Did I tell you that I was hailed by Whymper, the artist, just as I went on board the other day? He is sharing a database belonging to another artist named Nicol.

On Sunday I went there to have a chat as W[hymper] hadn’t talked to anyone for a fortnight, so we were both glad of the chance. I met Howard Carter there. I met him at Deir El Bahri when I was in Egypt before; he [was] an artist and quite a young fellow in those days.

He was copying the paintings in the temple of Queen Hatshepsut at Deir El Bahri. Sometime after that, he was made Inspector of Antiquities. Two years ago, he had a row with some French tourists, and although he was exonerated, he was asked to write a letter saying he was sorry it had happened, but he declined and had to resign.

He has now gone back to painting. He asked me over to lunch with him on Monday. I went over early and climbed to the top of the mountain at the back and to the left of Deir El Bahri. It is much higher than the cliff [over]looking Deir El Bahri, and although a very stiff climb, it well repaid the trouble, as the view from the top was magnificent.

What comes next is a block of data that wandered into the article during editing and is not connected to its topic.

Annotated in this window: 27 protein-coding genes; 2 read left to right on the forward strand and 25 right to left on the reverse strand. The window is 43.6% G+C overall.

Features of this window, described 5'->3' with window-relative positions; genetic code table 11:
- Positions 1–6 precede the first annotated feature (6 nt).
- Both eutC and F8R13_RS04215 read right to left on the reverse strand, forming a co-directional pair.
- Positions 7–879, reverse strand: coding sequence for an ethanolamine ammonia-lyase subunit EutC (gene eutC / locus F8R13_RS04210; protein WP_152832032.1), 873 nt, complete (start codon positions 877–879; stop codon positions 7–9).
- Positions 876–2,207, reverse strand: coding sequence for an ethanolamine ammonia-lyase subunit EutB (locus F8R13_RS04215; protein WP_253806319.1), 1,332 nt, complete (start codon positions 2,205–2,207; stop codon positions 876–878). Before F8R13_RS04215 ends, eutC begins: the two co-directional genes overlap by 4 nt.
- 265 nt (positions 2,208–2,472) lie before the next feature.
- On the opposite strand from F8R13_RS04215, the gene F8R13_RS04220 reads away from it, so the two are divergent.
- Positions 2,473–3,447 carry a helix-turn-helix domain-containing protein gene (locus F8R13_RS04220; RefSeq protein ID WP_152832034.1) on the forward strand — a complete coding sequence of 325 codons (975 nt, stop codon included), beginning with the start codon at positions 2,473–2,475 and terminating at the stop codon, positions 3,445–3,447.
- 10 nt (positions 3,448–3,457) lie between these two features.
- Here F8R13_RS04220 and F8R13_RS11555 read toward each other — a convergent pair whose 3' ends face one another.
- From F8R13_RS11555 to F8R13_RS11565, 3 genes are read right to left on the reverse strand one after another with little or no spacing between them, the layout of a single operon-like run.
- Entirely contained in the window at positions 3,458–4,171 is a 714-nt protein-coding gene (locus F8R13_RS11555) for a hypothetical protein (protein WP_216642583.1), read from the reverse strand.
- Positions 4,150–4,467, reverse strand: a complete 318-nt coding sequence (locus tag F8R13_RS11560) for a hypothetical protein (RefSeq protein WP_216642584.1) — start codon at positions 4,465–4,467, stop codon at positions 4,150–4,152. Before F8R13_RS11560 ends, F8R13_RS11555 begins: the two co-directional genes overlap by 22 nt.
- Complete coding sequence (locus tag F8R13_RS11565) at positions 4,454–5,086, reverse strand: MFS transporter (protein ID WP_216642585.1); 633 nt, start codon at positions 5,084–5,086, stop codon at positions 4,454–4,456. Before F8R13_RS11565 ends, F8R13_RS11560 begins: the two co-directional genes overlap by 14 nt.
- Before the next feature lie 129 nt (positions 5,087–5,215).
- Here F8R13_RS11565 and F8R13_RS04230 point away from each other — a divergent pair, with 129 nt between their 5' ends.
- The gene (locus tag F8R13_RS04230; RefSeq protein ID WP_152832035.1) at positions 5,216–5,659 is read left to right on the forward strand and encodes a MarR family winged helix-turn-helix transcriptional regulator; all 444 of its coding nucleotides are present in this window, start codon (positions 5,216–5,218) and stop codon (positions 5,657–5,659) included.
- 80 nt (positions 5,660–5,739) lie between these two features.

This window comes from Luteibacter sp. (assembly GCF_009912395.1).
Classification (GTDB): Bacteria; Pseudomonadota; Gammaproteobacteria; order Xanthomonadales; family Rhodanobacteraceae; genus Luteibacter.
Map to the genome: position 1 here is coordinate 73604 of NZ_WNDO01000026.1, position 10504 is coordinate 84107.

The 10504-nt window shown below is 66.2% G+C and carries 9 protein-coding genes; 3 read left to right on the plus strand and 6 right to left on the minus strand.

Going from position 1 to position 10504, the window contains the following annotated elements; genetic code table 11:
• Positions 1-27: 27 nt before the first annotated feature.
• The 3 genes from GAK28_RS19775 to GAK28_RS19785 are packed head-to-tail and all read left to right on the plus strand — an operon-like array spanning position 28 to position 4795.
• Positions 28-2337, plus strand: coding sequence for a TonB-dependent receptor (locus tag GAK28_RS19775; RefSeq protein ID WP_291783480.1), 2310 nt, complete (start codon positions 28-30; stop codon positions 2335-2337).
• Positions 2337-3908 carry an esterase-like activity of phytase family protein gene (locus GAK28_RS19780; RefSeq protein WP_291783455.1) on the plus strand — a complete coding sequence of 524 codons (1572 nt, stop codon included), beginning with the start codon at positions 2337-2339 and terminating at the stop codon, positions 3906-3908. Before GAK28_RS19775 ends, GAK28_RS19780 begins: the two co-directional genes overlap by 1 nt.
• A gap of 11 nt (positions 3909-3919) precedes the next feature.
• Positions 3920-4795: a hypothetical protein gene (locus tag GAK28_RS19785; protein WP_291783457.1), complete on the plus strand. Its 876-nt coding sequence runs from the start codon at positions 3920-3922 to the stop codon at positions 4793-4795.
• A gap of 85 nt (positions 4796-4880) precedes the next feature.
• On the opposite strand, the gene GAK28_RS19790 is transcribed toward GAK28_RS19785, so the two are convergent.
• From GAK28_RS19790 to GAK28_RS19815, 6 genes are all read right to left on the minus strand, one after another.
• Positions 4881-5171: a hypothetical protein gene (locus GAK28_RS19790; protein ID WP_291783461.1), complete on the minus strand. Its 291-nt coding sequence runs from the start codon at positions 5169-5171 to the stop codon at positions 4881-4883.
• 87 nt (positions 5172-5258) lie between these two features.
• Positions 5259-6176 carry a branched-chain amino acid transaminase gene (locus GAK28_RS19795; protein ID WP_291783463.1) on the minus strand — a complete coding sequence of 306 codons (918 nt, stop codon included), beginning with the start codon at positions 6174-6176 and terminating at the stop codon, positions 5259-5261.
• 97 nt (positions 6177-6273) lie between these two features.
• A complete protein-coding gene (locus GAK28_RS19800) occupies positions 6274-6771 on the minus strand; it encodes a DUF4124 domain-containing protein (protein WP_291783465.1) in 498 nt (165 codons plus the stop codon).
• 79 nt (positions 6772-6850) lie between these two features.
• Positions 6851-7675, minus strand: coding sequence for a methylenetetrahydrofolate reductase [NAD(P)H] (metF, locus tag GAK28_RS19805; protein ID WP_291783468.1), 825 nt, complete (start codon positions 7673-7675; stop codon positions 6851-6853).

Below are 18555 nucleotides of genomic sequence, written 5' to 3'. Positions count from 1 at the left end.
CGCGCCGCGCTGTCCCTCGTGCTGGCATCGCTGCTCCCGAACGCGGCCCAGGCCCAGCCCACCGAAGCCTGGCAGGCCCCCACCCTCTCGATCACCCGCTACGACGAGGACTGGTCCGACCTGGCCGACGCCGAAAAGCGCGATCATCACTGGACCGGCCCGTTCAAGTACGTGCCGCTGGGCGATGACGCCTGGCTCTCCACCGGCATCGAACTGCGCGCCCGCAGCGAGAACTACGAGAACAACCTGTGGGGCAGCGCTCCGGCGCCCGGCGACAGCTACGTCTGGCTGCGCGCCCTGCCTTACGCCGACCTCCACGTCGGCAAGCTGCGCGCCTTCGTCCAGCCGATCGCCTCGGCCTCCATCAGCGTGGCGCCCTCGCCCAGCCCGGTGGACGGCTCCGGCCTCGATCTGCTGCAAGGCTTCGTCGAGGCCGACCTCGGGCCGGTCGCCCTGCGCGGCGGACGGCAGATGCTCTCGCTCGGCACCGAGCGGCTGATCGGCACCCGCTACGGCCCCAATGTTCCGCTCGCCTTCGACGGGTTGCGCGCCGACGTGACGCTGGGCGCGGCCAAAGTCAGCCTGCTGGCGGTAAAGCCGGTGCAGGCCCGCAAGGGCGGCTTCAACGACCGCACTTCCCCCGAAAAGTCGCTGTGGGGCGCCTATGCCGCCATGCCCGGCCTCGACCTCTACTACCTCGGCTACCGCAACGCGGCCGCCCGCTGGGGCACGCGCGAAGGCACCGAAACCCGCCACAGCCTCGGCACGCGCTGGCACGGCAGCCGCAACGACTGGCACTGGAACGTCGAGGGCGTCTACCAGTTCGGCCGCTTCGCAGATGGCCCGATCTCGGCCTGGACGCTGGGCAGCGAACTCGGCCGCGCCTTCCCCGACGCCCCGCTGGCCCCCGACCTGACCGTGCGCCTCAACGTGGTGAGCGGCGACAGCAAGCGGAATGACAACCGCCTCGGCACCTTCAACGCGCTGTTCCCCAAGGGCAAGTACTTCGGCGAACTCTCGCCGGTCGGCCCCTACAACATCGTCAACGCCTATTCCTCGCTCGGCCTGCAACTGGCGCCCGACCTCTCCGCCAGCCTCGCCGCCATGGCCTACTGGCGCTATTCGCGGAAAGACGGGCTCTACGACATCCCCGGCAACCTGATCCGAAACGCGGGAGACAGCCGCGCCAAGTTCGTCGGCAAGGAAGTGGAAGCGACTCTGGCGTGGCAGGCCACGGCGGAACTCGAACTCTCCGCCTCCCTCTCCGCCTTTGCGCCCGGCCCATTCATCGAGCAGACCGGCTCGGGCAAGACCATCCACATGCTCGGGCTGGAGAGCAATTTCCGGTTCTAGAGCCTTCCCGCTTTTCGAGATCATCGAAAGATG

It took more than an hour to get to the top (not counting rowing across), and the donkey rides to Carter’s house, which really belongs to the Government. It was erected for the use of the Service of Antiquities, but as it was not wanted this year, Maspero gave him permission to live in it.

I had lunch with him and Nicol the artist who is staying there for a time with Carter while Whymper is on his boat. Carter has done some very beautiful work. He copies some of the best Egyptian figures or scenes very accurately as to the matter of outline and general color.

He leaves out all the cracks and damage and restores what is left. But the great charm is that he shades the colors to make it look real; for instance, the golden vulture headdress of a queen he has shaded in such a way that without altering the drawing in the least, it looks like real gold. I will tell you more about it when I get home.

After lunch I went with Carter to the Tombs of the Queens and saw the tomb of Queen Nefert-Ari, the wife of Rameses II. She is the queen I have just mentioned and it was in this tomb he copied her painting.

She was a beautiful woman and Carter’s painting brings this out wonderfully. I have never seen pictures of anything Egyptian that I have longed to buy and possess. If I had the money spare, I would buy this particular picture without a moment’s hesitation. As you can imagine, Carter’s loss of his appointment is a serious thing for him, and he was and is, I believe, very hard up.